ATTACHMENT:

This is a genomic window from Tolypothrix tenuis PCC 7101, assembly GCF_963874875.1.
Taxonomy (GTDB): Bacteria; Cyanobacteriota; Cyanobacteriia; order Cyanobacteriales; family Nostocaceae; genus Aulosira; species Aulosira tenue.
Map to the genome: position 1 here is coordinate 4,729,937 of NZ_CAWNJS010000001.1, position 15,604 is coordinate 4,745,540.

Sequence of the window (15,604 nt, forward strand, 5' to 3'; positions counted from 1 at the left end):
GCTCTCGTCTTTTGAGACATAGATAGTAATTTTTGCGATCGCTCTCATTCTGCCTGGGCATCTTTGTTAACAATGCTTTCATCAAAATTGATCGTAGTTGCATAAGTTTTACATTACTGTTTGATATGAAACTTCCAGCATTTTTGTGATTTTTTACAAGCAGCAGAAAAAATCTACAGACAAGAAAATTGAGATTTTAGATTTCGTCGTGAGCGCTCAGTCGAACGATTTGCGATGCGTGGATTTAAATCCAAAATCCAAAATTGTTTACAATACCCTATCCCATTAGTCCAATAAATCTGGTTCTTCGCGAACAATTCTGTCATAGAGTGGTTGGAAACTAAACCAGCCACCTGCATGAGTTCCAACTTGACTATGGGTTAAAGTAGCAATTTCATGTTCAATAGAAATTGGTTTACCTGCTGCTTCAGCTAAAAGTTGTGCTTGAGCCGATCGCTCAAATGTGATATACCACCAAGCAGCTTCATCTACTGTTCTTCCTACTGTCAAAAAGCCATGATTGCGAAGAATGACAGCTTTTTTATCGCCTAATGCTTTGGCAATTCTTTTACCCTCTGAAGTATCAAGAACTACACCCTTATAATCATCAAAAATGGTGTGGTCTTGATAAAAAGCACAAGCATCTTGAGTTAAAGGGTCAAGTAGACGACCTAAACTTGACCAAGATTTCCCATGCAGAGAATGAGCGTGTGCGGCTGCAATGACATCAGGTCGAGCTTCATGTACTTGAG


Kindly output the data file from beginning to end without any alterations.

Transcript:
This is a genomic window from Tolypothrix tenuis PCC 7101, assembly GCF_963874875.1.
Taxonomy (GTDB): Bacteria; Cyanobacteriota; Cyanobacteriia; order Cyanobacteriales; family Nostocaceae; genus Aulosira; species Aulosira tenue.
Map to the genome: position 1 here is coordinate 4,729,937 of NZ_CAWNJS010000001.1, position 15,604 is coordinate 4,745,540.

Sequence of the window (15,604 nt, forward strand, 5' to 3'; positions counted from 1 at the left end):
GCTCTCGTCTTTTGAGACATAGATAGTAATTTTTGCGATCGCTCTCATTCTGCCTGGGCATCTTTGTTAACAATGCTTTCATCAAAATTGATCGTAGTTGCATAAGTTTTACATTACTGTTTGATATGAAACTTCCAGCATTTTTGTGATTTTTTACAAGCAGCAGAAAAAATCTACAGACAAGAAAATTGAGATTTTAGATTTCGTCGTGAGCGCTCAGTCGAACGATTTGCGATGCGTGGATTTAAATCCAAAATCCAAAATTGTTTACAATACCCTATCCCATTAGTCCAATAAATCTGGTTCTTCGCGAACAATTCTGTCATAGAGTGGTTGGAAACTAAACCAGCCACCTGCATGAGTTCCAACTTGACTATGGGTTAAAGTAGCAATTTCATGTTCAATAGAAATTGGTTTACCTGCTGCTTCAGCTAAAAGTTGTGCTTGAGCCGATCGCTCAAATGTGATATACCACCAAGCAGCTTCATCTACTGTTCTTCCTACTGTCAAAAAGCCATGATTGCGAAGAATGACAGCTTTTTTATCGCCTAATGCTTTGGCAATTCTTTTACCCTCTGAAGTATCAAGAACTACACCCTTATAATCATCAAAAATGGTGTGGTCTTGATAAAAAGCACAAGCATCTTGAGTTAAAGGGTCAAGTAGACGACCTAAACTTGACCAAGATTTCCCATGCAGAGAATGAGCGTGTGCGGCTGCAATGACATCAGGTCGAGCTTCATGTACTTGAG